From the outset of this essay, I would first like to point out the notable selfless effort and time that some good people before me have invested in this most noble pursuit for the truth. This essay would not be possible without the yeoman's work of
Have any of you ever read the essay by Dana Allen titled, How the Soviet Empire's Fall was Engineered? If you haven't, I [like Steer] would suggest to you that it's a must read - which I've
Instead of framing this essay as a simple story about gold and price fixing, I would like to expand on Steer's efforts with a few telling observations of my own that dovetail quite nicely, at least in a geopolitical sense, with Ed's already credible thesis woven around the disappearance of Canada's sovereign gold. This essay will also serve to add more context to a prior piece I penned entitled,
Table 1. Compliments of Ed Steer
Take note that the GSE or Not to GSE article referenced above begins, on a time frame basis, roughly with the time period of mid term elections in the first Clinton Administration [when Canada's sovereign gold has been largely exhausted]. The article cites Lawrence Summer's academic work done at Harvard with Barsky as it relates to Gibson's Paradox, interest rates, dollar policy and gold price fixing. Ed Steer's research along with Dana Allen's essay was the seed for that piece - and explains where the thought process [I prefer the term beta test] likely originated for Summer's and Barsky's academic efforts.
What is clear to me is in the 1980's during the Reagan administration, the strategic commodities of gold and oil were, in a sense "weaponized". Stated differently, their prices were surreptitiously managed down to the point that the Russian Bear had no viable/profitable means of generating hard currency [US dollars]. This is graphically illustrated in table 1 where the price of oil virtually collapsed in 1986. Reagan, hell bent on defeating communism, had proposed the advancement of "Star Wars" technology [a different word for an arms race] which in theory could have rendered Soviet weaponry obsolete - so they needed to "spend" to keep up. The pursuit of Star Wars technology along with other supply side experiments [like arms for the insurgent Mujahideen in Afghanistan] the Reagan administration was vigorously pursuing was driving unprecedented budgetary deficits by the mid 1980's.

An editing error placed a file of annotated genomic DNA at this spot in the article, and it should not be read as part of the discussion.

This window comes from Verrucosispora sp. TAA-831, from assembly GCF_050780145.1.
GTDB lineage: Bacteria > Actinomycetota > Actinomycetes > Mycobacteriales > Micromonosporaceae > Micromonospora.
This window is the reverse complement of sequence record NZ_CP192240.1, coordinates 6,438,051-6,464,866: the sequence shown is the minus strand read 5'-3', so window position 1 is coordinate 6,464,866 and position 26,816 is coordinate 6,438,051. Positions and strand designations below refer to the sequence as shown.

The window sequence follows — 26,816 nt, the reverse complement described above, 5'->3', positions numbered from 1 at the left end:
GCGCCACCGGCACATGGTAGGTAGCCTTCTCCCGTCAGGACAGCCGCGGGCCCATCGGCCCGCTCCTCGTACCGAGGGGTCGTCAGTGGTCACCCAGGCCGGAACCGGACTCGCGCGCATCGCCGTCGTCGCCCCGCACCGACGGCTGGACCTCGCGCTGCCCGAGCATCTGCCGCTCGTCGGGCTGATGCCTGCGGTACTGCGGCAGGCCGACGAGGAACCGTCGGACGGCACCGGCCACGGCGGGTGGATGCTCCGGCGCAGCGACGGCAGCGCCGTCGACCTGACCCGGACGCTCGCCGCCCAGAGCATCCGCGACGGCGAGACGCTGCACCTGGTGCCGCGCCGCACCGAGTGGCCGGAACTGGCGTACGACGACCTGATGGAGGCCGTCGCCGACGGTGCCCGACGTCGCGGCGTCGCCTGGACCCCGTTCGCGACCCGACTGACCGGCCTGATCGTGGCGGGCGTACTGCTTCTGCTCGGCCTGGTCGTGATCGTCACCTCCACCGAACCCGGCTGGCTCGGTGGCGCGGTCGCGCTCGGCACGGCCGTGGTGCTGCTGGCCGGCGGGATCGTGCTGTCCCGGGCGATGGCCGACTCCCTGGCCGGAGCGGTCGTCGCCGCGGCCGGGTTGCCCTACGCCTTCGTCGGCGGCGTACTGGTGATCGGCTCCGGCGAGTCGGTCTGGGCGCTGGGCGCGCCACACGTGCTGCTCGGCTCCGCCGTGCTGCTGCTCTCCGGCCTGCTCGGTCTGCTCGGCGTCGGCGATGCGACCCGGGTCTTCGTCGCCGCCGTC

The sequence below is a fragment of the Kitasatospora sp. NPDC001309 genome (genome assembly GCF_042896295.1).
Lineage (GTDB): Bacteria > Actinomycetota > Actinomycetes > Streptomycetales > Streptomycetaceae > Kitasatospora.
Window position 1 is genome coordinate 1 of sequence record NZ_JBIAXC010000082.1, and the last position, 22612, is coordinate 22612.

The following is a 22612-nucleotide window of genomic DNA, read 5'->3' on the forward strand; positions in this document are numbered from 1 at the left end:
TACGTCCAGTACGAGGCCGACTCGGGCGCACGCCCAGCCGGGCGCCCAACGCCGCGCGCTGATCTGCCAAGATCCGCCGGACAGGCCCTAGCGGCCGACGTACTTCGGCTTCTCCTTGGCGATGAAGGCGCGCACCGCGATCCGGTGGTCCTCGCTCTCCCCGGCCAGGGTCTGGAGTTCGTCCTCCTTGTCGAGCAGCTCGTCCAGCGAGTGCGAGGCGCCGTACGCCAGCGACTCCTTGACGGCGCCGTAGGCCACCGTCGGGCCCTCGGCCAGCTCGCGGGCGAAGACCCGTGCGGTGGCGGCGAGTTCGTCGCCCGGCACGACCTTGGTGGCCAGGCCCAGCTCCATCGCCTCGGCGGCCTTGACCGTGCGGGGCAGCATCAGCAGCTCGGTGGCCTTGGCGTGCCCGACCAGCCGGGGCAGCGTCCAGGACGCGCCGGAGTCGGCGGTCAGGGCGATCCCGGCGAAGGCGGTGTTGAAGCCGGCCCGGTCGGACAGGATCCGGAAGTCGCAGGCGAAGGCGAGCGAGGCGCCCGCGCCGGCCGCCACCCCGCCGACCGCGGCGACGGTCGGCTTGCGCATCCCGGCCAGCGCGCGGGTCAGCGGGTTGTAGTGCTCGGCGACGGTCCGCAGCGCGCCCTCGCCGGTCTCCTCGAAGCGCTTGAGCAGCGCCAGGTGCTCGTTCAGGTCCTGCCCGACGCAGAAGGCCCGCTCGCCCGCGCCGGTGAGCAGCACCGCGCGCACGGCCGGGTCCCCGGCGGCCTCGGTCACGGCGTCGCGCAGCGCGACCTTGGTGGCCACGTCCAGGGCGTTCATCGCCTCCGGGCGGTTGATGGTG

The potent mix of deficit spending [money creation] along with energy price shocks in the 1970's had nearly dissolved the economic foundation of the entire capitalist world through a severe inflationary induced recession. While the price of oil had been brought under control by the mid 1980's, the price of gold was surging from roughly 300 to 500 dollars between 1985 and 1987. The gold surge largely resulted from the 1985's Plaza Accord [G-5, Canada not included] and subsequent devaluation of the US dollar. In the face of continued relentless deficit spending, another inflationary spiral might well have taken root. While official gold sales were factually occurring with increasing regularity "behind the scenes" with their importance being downplayed - meanwhile, the public face being spun in foreign exchange markets had morphed by early 1987 when the
I view this reality as nothing more than official acknowledgement that "Gold" buys respect on the world stage in all affairs relating to economics and global finance. What a pity that my country, Canada, has cashed in their chips so to speak. Just recently
[Ed. Note: Well folks, there's an argument to be made that the G-5 became the G-6 because Canada had GOLD. Now, without gold, we in Canada are quite possibly facing the prospect of being jettisoned from this elite group of seven? At least the idea is being circulated. Does this not strike anyone as being odd?]
Simply raising interest rates [as was prescribed and successfully implemented by Fed chairman Paul Volker to stamp out inflation years earlier] to stem inflationary pressures along with the dollar's decline brought on the stock market crash of 1987. It would appear the heightened level of indebtedness had somewhat dulled the effectiveness of the customary use of raising rates as a means for reducing inflation, real or anticipated. As a result, increased and more aggressive gold sales were likely chosen to "mask" existing/continuing inflation and put a floor under the dollar while at the same time depriving the Soviet Bear of much needed hard currency.